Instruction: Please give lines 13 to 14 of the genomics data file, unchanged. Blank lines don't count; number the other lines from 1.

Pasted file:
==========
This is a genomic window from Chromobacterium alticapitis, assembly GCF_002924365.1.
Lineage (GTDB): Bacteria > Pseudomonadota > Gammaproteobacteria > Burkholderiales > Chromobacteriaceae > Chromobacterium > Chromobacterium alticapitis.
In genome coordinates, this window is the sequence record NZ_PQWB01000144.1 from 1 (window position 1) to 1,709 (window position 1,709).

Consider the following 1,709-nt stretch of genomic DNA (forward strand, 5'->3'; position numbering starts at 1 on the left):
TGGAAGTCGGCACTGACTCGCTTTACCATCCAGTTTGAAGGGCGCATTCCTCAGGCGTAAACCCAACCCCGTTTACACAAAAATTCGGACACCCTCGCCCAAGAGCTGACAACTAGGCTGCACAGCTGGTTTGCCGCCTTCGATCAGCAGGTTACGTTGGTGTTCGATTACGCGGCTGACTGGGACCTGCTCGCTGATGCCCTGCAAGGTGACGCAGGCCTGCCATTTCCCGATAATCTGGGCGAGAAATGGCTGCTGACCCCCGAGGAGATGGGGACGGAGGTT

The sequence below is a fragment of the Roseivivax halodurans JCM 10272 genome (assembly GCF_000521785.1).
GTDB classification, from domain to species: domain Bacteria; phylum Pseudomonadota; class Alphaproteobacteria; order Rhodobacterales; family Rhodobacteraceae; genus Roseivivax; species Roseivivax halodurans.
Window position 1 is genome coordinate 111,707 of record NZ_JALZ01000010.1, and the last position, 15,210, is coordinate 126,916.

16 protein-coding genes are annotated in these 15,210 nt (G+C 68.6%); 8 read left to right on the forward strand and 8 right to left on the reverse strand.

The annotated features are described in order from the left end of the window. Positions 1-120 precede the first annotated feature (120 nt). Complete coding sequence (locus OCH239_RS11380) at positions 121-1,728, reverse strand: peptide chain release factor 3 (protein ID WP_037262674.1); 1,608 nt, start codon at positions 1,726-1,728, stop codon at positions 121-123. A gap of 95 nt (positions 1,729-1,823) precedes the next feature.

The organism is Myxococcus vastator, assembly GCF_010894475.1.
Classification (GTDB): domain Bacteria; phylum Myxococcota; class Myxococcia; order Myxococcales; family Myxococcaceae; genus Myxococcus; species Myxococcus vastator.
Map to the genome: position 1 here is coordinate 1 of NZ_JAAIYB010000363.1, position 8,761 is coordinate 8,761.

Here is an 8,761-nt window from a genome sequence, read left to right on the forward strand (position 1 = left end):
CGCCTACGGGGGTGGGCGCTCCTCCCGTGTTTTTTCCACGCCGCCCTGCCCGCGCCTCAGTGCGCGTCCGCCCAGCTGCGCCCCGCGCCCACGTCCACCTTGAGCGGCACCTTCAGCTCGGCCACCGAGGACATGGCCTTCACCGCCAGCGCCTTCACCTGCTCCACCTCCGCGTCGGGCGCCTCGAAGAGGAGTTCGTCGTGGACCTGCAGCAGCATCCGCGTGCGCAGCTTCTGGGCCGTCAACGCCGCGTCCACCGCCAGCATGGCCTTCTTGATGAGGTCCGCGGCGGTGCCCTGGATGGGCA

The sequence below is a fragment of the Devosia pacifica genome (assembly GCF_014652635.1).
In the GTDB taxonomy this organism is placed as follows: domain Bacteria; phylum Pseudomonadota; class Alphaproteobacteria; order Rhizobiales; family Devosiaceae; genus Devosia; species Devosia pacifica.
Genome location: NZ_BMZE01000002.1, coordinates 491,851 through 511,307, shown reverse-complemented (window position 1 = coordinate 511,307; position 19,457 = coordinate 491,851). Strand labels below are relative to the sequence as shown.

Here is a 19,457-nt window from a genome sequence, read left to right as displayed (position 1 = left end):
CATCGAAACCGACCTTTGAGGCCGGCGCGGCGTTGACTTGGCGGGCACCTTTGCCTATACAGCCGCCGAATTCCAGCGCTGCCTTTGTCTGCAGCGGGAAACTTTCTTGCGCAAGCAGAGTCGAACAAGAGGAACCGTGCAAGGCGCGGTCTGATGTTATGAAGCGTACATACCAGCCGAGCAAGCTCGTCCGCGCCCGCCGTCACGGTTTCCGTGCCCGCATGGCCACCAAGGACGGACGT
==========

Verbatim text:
Map to the genome: position 1 here is coordinate 1 of NZ_JAAIYB010000363.1, position 8,761 is coordinate 8,761.

Here is an 8,761-nt window from a genome sequence, read left to right on the forward strand (position 1 = left end):